So how did we get to the lowercase b in “bohemian?”
As mentioned earlier, the French popularized the word “bohémien” to describe the nomadic, “free” style of the Romani people, who they mistakenly believed had originated from the Bohemia region.
But the Romani are actually from northern India, and migrated across Europe over centuries — so while there may have been Romani in Bohemia, not all Bohemians are Romani. They are two distinct ethnic groups.
The use of “bohémien” to describe the lifestyle of the Romani people (and, inadvertently, the Bohemians) is especially problematic because at the time, the Romani were also frequently referred to as “Gypsies” — a pejorative term that insinuated untrustworthiness.
This was further complicated by the fact that “Gypsies” were thought to be from Egypt. Bohemians, Romani and Egyptians — that’s three ethnic groups mixed up in one stereotype.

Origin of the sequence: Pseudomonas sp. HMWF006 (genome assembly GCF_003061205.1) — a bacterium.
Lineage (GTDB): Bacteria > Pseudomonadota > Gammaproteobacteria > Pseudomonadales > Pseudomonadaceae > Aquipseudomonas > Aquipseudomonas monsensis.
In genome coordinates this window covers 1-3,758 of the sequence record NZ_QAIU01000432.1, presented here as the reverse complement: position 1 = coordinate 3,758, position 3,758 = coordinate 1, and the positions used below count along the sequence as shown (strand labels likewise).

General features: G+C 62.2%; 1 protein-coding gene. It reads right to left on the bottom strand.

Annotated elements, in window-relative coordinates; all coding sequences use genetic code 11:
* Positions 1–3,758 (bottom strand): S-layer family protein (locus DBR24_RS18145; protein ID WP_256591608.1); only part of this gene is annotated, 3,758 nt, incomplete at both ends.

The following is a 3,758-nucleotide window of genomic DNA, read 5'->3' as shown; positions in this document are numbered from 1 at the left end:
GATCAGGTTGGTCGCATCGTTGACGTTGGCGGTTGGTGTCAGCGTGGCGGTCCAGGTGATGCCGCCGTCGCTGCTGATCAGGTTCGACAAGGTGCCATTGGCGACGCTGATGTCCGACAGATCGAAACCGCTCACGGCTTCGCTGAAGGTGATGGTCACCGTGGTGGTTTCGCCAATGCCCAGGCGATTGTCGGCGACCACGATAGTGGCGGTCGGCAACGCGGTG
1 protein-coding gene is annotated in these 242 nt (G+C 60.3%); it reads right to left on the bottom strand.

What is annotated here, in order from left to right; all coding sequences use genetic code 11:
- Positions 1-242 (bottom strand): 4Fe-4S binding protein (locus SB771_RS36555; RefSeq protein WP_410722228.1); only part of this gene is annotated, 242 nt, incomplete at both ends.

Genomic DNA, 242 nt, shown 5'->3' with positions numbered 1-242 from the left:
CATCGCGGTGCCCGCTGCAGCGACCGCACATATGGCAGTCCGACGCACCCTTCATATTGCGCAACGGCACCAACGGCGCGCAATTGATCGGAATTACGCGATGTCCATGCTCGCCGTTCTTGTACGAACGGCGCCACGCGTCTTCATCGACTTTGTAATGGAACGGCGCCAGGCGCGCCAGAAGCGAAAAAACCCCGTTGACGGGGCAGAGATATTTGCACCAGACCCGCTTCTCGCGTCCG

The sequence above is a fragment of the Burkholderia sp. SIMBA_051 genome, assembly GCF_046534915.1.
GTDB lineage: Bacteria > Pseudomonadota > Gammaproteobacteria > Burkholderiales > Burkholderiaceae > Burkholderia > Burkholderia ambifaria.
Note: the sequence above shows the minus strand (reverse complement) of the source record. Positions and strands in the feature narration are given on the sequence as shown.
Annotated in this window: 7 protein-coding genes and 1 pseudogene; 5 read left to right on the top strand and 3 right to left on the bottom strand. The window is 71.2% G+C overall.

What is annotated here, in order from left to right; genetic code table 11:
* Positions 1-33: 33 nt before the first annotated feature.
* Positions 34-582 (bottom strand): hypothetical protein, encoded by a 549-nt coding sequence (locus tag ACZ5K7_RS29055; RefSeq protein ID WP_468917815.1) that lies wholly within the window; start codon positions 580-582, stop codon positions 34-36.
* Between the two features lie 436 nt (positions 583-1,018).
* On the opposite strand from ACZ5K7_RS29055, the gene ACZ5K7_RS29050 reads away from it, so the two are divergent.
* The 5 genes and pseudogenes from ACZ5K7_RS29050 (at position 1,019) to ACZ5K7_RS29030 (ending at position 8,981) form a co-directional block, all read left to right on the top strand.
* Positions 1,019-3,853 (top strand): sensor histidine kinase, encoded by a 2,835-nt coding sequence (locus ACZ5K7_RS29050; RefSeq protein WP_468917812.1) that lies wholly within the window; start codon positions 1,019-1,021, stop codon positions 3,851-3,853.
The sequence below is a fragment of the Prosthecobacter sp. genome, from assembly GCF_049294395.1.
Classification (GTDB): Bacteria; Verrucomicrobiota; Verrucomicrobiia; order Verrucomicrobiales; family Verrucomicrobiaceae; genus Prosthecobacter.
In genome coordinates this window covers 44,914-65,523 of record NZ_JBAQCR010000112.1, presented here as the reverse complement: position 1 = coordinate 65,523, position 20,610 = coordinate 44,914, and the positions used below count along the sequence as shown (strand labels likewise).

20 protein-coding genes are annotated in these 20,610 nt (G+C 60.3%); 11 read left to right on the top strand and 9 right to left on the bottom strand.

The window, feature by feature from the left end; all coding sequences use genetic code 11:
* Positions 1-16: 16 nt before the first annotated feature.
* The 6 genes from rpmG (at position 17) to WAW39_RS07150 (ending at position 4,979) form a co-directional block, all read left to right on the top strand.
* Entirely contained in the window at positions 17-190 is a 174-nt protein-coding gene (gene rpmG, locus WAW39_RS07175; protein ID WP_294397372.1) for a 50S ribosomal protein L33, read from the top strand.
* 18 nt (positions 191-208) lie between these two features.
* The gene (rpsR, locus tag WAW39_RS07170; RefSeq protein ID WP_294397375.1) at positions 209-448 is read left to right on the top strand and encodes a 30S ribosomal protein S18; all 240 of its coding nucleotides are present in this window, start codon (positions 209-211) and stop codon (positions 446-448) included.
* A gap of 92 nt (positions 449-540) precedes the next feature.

So what does all of this have to do with boho fashion or boho decor as we know them today?
Language evolves over time, and while “bohemian” and “boho” are now widely accepted terms when it comes to describing a particular eclectic aesthetic, it’s important to be aware of their origins and the context in which they should be used.
When we talk about modern boho fashion and boho decor, we do so with appreciation and understanding of where the words came from:
Some other terms that can be used to describe the modern boho aesthetic include eclectic, hippie, new age, free-spirited, nomad, wanderer, adventurer, traveller, etc. Unless you’re of a particular ethnic group that self-identifies as Gypsy, it’s best to avoid use of the term “Gypsy” or lowercase “gypsy” — these may be considered slurs.
Anything goes when it comes to boho vintage fashion — part of its appeal is mixing pieces from different styles, eras and geographic regions for that “creative” or “artistic” look.
Here’s what to look for when shopping for boho vintage clothes:
When shopping for vintage boho furniture or decor, keep an eye out for these materials:
Bamboo grows extremely quickly and, compositionally, often have hollow stems, making bamboo furniture eco-friendly, lightweight and strong. So strong, in fact, that bamboo has a higher tensile strength than steel (i.e. the maximum stress it can take before breaking) – bamboo is 28,000 pounds per square inch versus steel at 23,000 pounds per inch.